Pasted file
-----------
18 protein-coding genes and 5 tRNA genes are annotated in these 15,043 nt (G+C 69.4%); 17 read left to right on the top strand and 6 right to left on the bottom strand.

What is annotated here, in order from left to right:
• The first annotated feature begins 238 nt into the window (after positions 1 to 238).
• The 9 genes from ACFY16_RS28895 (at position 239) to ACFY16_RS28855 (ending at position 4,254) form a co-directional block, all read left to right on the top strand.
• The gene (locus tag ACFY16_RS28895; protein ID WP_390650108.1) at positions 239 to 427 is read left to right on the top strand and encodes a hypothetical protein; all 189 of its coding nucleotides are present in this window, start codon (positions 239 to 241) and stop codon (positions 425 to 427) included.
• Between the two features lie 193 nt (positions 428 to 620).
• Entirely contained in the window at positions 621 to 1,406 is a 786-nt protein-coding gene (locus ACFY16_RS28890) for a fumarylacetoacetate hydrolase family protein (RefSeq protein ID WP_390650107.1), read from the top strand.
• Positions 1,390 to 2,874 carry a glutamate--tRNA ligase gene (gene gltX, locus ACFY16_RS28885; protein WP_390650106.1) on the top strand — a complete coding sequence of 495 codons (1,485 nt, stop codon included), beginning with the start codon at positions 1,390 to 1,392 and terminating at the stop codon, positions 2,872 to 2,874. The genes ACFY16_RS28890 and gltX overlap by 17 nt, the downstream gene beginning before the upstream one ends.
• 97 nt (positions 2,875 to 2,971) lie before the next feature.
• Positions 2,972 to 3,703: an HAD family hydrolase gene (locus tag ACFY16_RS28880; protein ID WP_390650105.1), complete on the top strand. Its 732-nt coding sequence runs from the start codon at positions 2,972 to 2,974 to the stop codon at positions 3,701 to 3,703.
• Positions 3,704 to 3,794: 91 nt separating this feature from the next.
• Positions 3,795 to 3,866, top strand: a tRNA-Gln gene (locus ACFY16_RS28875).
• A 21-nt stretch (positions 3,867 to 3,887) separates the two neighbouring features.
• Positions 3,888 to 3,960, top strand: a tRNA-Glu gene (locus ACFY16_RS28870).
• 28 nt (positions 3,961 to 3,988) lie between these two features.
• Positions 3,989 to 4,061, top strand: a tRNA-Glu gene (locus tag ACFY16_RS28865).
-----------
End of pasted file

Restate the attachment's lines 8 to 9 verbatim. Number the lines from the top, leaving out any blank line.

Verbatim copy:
• Positions 1,390 to 2,874 carry a glutamate--tRNA ligase gene (gene gltX, locus ACFY16_RS28885; protein WP_390650106.1) on the top strand — a complete coding sequence of 495 codons (1,485 nt, stop codon included), beginning with the start codon at positions 1,390 to 1,392 and terminating at the stop codon, positions 2,872 to 2,874. The genes ACFY16_RS28890 and gltX overlap by 17 nt, the downstream gene beginning before the upstream one ends.
• 97 nt (positions 2,875 to 2,971) lie before the next feature.